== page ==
NEW YORK (AP) - Vermont Sen. Bernie Sanders and his chief lieutenants are offering contrition and defiance as they face allegations of sexual harassment that plagued his last presidential campaign and now threaten to derail a second White House bid before it begins.
Vermont Sen. Bernie Sanders, with his wife Jane O'Meara Sanders, talk with his supporters March 1, 2016.
Sanders apologized late Wednesday "to any woman who felt that she was not treated appropriately" hours after a New York Times report detailed allegations of unwanted sexual advances and pay inequity on his first campaign.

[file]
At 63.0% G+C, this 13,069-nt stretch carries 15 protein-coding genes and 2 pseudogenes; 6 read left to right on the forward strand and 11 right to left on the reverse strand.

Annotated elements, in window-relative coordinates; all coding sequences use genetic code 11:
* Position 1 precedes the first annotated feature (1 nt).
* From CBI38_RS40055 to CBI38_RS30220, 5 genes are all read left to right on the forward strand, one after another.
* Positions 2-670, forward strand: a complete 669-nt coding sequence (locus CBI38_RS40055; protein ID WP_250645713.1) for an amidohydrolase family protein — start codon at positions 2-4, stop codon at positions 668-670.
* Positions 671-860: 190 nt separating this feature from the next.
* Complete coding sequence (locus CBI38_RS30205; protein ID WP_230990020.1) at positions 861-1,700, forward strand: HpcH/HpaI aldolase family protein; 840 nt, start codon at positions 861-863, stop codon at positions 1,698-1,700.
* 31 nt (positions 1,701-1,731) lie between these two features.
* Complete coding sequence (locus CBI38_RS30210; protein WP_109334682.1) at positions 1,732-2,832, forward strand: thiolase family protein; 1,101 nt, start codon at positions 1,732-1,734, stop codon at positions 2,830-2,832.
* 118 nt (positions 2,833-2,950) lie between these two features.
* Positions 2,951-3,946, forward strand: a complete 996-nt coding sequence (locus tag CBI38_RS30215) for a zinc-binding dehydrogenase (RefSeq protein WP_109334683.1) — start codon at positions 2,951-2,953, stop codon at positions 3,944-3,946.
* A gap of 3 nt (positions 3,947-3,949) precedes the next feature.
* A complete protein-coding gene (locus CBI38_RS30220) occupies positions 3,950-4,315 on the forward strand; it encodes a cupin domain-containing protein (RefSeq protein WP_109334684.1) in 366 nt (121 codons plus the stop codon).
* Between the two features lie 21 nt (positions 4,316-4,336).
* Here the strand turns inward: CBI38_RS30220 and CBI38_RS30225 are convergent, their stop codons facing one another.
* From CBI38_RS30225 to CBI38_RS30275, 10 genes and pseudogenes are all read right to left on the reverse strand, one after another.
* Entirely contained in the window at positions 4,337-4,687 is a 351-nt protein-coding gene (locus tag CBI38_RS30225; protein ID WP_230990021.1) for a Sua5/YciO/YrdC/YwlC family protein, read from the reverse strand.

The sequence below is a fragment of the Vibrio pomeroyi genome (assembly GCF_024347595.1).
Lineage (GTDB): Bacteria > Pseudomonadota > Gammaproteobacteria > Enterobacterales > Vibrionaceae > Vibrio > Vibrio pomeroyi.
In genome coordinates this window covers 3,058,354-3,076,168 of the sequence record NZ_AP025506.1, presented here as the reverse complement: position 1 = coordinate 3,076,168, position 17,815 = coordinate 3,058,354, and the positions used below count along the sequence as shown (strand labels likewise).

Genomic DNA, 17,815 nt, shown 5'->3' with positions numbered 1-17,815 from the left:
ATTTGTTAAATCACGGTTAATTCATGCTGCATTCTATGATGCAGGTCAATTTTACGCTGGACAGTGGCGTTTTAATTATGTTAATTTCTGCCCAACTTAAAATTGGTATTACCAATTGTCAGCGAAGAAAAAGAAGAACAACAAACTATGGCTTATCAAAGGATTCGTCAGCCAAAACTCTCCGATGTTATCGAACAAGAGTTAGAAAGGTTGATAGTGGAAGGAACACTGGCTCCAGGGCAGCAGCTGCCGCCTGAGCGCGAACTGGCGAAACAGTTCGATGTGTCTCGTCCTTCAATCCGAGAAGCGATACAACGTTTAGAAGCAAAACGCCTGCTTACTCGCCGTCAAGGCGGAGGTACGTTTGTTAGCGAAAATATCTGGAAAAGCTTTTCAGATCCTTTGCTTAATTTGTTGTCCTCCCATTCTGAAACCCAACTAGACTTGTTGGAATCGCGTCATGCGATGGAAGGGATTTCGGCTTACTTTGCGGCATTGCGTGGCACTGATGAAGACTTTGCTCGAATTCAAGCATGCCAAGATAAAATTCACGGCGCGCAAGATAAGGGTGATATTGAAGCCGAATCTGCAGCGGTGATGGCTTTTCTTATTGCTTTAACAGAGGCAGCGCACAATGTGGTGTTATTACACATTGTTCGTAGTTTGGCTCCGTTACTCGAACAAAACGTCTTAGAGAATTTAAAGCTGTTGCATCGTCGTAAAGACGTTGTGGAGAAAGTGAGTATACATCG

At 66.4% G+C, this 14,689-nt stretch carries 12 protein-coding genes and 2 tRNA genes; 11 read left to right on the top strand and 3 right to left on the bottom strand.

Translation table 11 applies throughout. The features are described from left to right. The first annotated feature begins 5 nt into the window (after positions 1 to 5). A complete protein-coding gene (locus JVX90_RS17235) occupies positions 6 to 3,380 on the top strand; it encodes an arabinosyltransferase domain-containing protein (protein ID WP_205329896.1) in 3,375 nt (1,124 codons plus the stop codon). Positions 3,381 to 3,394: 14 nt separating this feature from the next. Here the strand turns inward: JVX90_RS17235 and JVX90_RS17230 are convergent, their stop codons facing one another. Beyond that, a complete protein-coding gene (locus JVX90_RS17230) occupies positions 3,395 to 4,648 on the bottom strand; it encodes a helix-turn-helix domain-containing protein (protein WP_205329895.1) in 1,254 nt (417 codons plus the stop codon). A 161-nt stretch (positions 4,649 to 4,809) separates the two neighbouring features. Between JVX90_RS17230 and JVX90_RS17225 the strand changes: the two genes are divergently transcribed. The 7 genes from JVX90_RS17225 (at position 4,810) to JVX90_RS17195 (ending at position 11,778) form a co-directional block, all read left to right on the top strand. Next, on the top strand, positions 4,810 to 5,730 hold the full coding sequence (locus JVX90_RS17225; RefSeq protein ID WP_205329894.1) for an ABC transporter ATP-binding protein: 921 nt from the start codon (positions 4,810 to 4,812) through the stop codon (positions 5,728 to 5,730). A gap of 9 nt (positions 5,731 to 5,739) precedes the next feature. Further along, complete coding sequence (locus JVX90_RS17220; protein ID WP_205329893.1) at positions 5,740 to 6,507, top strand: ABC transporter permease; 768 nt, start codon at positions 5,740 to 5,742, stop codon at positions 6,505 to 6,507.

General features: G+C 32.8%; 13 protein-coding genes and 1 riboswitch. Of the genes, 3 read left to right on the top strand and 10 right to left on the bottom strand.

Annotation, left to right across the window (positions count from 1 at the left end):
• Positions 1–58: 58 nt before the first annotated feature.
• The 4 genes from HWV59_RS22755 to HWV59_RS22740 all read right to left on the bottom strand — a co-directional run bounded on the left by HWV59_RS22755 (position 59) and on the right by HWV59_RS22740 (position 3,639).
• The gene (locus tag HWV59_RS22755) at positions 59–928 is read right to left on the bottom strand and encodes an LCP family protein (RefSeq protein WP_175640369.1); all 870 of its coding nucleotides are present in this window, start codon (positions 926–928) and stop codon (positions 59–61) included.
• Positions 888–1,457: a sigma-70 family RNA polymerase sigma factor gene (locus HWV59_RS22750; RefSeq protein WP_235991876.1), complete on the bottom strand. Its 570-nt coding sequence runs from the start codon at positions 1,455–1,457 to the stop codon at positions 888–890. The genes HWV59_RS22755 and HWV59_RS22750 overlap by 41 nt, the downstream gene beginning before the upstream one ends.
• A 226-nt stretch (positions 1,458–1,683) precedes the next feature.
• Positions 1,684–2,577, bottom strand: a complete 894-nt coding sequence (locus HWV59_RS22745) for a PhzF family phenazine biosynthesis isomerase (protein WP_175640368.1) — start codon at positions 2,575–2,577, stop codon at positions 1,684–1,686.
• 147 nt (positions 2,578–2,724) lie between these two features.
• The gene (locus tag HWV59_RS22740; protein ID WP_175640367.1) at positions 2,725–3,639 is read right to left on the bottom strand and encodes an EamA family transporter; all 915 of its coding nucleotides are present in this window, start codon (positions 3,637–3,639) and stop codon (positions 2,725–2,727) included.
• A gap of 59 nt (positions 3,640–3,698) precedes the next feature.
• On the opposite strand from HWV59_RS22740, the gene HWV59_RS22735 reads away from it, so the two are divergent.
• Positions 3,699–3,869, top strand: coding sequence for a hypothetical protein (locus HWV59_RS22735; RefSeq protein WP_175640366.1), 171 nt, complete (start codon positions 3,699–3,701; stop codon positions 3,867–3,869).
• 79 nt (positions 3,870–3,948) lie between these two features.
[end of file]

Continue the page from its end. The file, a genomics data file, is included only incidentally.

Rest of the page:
He said: "Of course, if I run again, we will do better next time."
The allegations did not directly involve Sanders or his senior staff.
In the wake of the report, some Democratic activists and operatives complained about the aggressive culture during the first campaign when male staffers and supporters were sometimes labeled "Bernie bros."
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